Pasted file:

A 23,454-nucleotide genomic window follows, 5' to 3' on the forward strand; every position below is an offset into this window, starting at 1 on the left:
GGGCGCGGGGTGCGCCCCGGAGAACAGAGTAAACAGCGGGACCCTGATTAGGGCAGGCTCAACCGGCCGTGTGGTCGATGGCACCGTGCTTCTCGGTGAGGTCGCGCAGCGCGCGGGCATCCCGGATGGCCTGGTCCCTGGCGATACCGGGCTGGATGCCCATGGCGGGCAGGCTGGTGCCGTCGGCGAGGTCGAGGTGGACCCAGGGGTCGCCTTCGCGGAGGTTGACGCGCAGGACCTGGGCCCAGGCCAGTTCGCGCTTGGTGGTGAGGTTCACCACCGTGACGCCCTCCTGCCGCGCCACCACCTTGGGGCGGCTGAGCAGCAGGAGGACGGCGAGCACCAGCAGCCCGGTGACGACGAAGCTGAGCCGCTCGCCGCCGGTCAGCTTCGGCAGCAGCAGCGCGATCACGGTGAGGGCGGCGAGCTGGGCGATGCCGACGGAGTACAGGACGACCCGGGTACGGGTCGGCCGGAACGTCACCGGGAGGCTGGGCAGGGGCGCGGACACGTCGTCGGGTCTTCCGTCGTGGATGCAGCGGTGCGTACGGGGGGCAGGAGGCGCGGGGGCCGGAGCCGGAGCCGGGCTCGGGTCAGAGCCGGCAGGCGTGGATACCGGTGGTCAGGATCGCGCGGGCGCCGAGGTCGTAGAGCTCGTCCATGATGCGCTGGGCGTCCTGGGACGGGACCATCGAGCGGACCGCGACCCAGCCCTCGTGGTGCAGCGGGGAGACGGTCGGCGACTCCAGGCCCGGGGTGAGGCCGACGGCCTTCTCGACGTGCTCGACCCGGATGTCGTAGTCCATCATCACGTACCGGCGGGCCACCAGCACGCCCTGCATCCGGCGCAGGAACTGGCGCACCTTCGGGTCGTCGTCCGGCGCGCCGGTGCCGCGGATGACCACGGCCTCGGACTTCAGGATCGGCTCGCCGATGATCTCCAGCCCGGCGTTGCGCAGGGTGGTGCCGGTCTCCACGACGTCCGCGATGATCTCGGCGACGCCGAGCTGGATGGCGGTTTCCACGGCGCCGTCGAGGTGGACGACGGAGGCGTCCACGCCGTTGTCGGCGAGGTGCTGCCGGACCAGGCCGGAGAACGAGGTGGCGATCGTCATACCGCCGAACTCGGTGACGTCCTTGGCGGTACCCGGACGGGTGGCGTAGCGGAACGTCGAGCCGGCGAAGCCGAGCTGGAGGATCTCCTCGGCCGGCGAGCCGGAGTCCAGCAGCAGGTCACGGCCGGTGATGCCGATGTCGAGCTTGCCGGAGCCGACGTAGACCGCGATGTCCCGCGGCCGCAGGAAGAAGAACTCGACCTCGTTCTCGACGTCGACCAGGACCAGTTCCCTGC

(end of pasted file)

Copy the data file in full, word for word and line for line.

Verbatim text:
A 23,454-nucleotide genomic window follows, 5' to 3' on the forward strand; every position below is an offset into this window, starting at 1 on the left:
GGGCGCGGGGTGCGCCCCGGAGAACAGAGTAAACAGCGGGACCCTGATTAGGGCAGGCTCAACCGGCCGTGTGGTCGATGGCACCGTGCTTCTCGGTGAGGTCGCGCAGCGCGCGGGCATCCCGGATGGCCTGGTCCCTGGCGATACCGGGCTGGATGCCCATGGCGGGCAGGCTGGTGCCGTCGGCGAGGTCGAGGTGGACCCAGGGGTCGCCTTCGCGGAGGTTGACGCGCAGGACCTGGGCCCAGGCCAGTTCGCGCTTGGTGGTGAGGTTCACCACCGTGACGCCCTCCTGCCGCGCCACCACCTTGGGGCGGCTGAGCAGCAGGAGGACGGCGAGCACCAGCAGCCCGGTGACGACGAAGCTGAGCCGCTCGCCGCCGGTCAGCTTCGGCAGCAGCAGCGCGATCACGGTGAGGGCGGCGAGCTGGGCGATGCCGACGGAGTACAGGACGACCCGGGTACGGGTCGGCCGGAACGTCACCGGGAGGCTGGGCAGGGGCGCGGACACGTCGTCGGGTCTTCCGTCGTGGATGCAGCGGTGCGTACGGGGGGCAGGAGGCGCGGGGGCCGGAGCCGGAGCCGGGCTCGGGTCAGAGCCGGCAGGCGTGGATACCGGTGGTCAGGATCGCGCGGGCGCCGAGGTCGTAGAGCTCGTCCATGATGCGCTGGGCGTCCTGGGACGGGACCATCGAGCGGACCGCGACCCAGCCCTCGTGGTGCAGCGGGGAGACGGTCGGCGACTCCAGGCCCGGGGTGAGGCCGACGGCCTTCTCGACGTGCTCGACCCGGATGTCGTAGTCCATCATCACGTACCGGCGGGCCACCAGCACGCCCTGCATCCGGCGCAGGAACTGGCGCACCTTCGGGTCGTCGTCCGGCGCGCCGGTGCCGCGGATGACCACGGCCTCGGACTTCAGGATCGGCTCGCCGATGATCTCCAGCCCGGCGTTGCGCAGGGTGGTGCCGGTCTCCACGACGTCCGCGATGATCTCGGCGACGCCGAGCTGGATGGCGGTTTCCACGGCGCCGTCGAGGTGGACGACGGAGGCGTCCACGCCGTTGTCGGCGAGGTGCTGCCGGACCAGGCCGGAGAACGAGGTGGCGATCGTCATACCGCCGAACTCGGTGACGTCCTTGGCGGTACCCGGACGGGTGGCGTAGCGGAACGTCGAGCCGGCGAAGCCGAGCTGGAGGATCTCCTCGGCCGGCGAGCCGGAGTCCAGCAGCAGGTCACGGCCGGTGATGCCGATGTCGAGCTTGCCGGAGCCGACGTAGACCGCGATGTCCCGCGGCCGCAGGAAGAAGAACTCGACCTCGTTCTCGACGTCGACCAGGACCAGTTCCCTGC